by stripping certain defendants of their wealth before pursuing a conviction. But as the justices see it, the alternative is to let criminals spend "bad" money first and work toward beating the rap with their "good" money.
The justices didn't completely side with the government, however. Justice Breyer, in particular, felt the government's angle was just as questionable as Luis's interpretation.
Now let's try it with the facts here. If a defendant has some money, which maybe he will have to pay in a fine, what we'll do is we'll take all his money away before he's been convicted beyond a reasonable doubt. Okay. That's the difference in the propositions.
And I'm saying it's pretty hard for me to think in a country which says that before he's convicted, you have to release him on bail except in unusual circumstances, that nonetheless, you can take all his money away so he can't hire a lawyer.
The government countered Breyer's point by arguing that the specifics of this
alleged crime led to a lawful seizure under clearly-defined statutes passed by Congress. Justice Kennedy, however, points out the specifics aren't really all that specific.
But what is it that confines your rationale to a specific area? It seems to me that if the government prevails in this case, every State in the union, every locality could say that in the event of assault and battery, malicious mischief, drunk -- an accident caused by drunk driving, any crime involving a bodily injury, that the government is entitled to restrain disposition of assets that might be used for medical care, for pain and suffering. And this would, in effect, prevent the private bar from -- from practicing law unless it did so on a contingent basis.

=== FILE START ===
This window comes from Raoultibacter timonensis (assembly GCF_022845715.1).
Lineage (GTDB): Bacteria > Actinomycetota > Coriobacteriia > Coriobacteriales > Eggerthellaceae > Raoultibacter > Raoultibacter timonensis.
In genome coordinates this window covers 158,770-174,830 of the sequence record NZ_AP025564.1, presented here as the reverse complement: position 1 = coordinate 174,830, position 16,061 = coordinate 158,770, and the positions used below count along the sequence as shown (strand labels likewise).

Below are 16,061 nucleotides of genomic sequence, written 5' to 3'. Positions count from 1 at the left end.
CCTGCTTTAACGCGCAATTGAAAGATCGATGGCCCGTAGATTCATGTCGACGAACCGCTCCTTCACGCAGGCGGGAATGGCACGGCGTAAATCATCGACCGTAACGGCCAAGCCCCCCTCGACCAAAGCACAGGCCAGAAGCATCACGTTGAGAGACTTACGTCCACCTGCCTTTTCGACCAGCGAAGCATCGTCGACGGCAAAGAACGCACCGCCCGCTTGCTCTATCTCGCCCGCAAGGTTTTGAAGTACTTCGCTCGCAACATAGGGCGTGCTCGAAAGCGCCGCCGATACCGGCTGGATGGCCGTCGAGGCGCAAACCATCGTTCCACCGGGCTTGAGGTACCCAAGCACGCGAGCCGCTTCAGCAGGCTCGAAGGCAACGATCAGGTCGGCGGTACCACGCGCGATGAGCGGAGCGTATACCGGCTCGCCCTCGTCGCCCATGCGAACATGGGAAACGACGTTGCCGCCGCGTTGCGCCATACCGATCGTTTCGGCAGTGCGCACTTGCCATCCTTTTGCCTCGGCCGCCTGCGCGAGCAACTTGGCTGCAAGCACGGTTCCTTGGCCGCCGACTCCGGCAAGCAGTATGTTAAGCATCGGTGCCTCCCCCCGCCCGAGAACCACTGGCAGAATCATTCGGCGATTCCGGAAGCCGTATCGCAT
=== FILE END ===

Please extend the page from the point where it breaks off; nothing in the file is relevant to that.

As the justices remind the government -- and as is pointed out by the defense -- the 1989 Supreme Court decision referenced constantly through the oral arguments (US v. Monsanto
[not that one
]) clearly specified that the government could seize tainted
funds pre-trial. No such permission was given for untainted funds.
While the government has admitted the funds it's seized are untainted, it also argues they are "fungible." The government says it's difficult to separate clean money from dirty money, and even if it could, leaving untainted assets laying around would just encourage defendants to stick it to The Man by loading up on high-priced lawyers.
After all, Justice Breyer, this is basically a zero-sum game. Either there will be money available at the end of the case for the victims or the money will have been spent on lawyers.
The Supreme Court, at this point, seems unwilling to call an end to pre-conviction seizures -- even of untainted funds. It apparently realizes the downside of siding with the government: the abuse of pre-trial asset seizures that could result in less-than-effective representation for accused parties. But it appears more inclined to allow the government to deal from the bottom of the deck on occasion, rather than accept the possibility that a few accused criminals may use this Sixth Amendment "loophole" to dodge fines and damages resulting from convictions.
While the Supreme Court has made a few nods towards the Fourth Amendment in recent months, it still has shown quite a bit of deference to the law enforcement point of view. The wins of Riley
(warrants for cell phone searches) and Rodriguez
(no prolongment of traffic stops for fishing expeditions) must be balanced against Heien
(cops can use any "reasonable" justification for a traffic stop, even nonexistent laws) and Mullenix v. Luna
(immunity in officer-involved-shooting upheld). Beneath the challenges to the government's arguments, there's a distinct undercurrent that hints at the Supreme Court's willingness to let one innocent person be deprived of their right to counsel, rather than let thousands of criminals use "guilty" money to "purchase" their innocence.